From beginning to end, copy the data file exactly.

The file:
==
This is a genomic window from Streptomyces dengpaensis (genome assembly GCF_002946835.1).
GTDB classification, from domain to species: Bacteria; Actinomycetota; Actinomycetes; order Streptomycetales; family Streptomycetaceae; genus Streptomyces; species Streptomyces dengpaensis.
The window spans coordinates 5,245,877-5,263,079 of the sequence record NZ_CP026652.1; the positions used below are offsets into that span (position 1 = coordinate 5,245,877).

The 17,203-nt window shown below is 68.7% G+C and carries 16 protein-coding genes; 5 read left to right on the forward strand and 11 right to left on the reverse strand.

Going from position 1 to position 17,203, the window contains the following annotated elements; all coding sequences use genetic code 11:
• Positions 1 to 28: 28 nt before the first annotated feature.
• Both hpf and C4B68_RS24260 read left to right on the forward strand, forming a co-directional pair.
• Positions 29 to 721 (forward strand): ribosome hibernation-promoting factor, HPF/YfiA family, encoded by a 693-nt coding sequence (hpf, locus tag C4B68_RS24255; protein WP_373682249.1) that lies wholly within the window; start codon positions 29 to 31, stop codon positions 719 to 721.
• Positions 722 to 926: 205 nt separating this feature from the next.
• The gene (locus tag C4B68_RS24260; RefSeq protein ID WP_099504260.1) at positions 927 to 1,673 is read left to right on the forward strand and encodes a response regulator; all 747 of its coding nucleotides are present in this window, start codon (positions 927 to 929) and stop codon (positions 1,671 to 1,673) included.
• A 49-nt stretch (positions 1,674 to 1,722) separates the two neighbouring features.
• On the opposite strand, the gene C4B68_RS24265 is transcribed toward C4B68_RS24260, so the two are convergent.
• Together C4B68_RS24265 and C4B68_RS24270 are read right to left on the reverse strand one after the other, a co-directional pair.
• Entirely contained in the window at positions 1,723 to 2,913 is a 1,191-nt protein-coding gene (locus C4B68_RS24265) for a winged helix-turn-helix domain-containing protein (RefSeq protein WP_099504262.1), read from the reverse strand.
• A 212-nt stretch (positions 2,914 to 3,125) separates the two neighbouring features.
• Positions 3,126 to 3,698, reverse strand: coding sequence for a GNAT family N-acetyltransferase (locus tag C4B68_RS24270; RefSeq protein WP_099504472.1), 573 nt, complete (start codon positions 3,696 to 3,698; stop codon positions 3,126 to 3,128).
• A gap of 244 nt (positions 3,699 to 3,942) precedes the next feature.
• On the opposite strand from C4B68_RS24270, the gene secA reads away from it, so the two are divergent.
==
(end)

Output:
This is a genomic window from Streptomyces dengpaensis (genome assembly GCF_002946835.1).
GTDB classification, from domain to species: Bacteria; Actinomycetota; Actinomycetes; order Streptomycetales; family Streptomycetaceae; genus Streptomyces; species Streptomyces dengpaensis.
The window spans coordinates 5,245,877-5,263,079 of the sequence record NZ_CP026652.1; the positions used below are offsets into that span (position 1 = coordinate 5,245,877).

The 17,203-nt window shown below is 68.7% G+C and carries 16 protein-coding genes; 5 read left to right on the forward strand and 11 right to left on the reverse strand.

Going from position 1 to position 17,203, the window contains the following annotated elements; all coding sequences use genetic code 11:
• Positions 1 to 28: 28 nt before the first annotated feature.
• Both hpf and C4B68_RS24260 read left to right on the forward strand, forming a co-directional pair.
• Positions 29 to 721 (forward strand): ribosome hibernation-promoting factor, HPF/YfiA family, encoded by a 693-nt coding sequence (hpf, locus tag C4B68_RS24255; protein WP_373682249.1) that lies wholly within the window; start codon positions 29 to 31, stop codon positions 719 to 721.
• Positions 722 to 926: 205 nt separating this feature from the next.
• The gene (locus tag C4B68_RS24260; RefSeq protein ID WP_099504260.1) at positions 927 to 1,673 is read left to right on the forward strand and encodes a response regulator; all 747 of its coding nucleotides are present in this window, start codon (positions 927 to 929) and stop codon (positions 1,671 to 1,673) included.
• A 49-nt stretch (positions 1,674 to 1,722) separates the two neighbouring features.
• On the opposite strand, the gene C4B68_RS24265 is transcribed toward C4B68_RS24260, so the two are convergent.
• Together C4B68_RS24265 and C4B68_RS24270 are read right to left on the reverse strand one after the other, a co-directional pair.
• Entirely contained in the window at positions 1,723 to 2,913 is a 1,191-nt protein-coding gene (locus C4B68_RS24265) for a winged helix-turn-helix domain-containing protein (RefSeq protein WP_099504262.1), read from the reverse strand.
• A 212-nt stretch (positions 2,914 to 3,125) separates the two neighbouring features.
• Positions 3,126 to 3,698, reverse strand: coding sequence for a GNAT family N-acetyltransferase (locus tag C4B68_RS24270; RefSeq protein WP_099504472.1), 573 nt, complete (start codon positions 3,696 to 3,698; stop codon positions 3,126 to 3,128).
• A gap of 244 nt (positions 3,699 to 3,942) precedes the next feature.
• On the opposite strand from C4B68_RS24270, the gene secA reads away from it, so the two are divergent.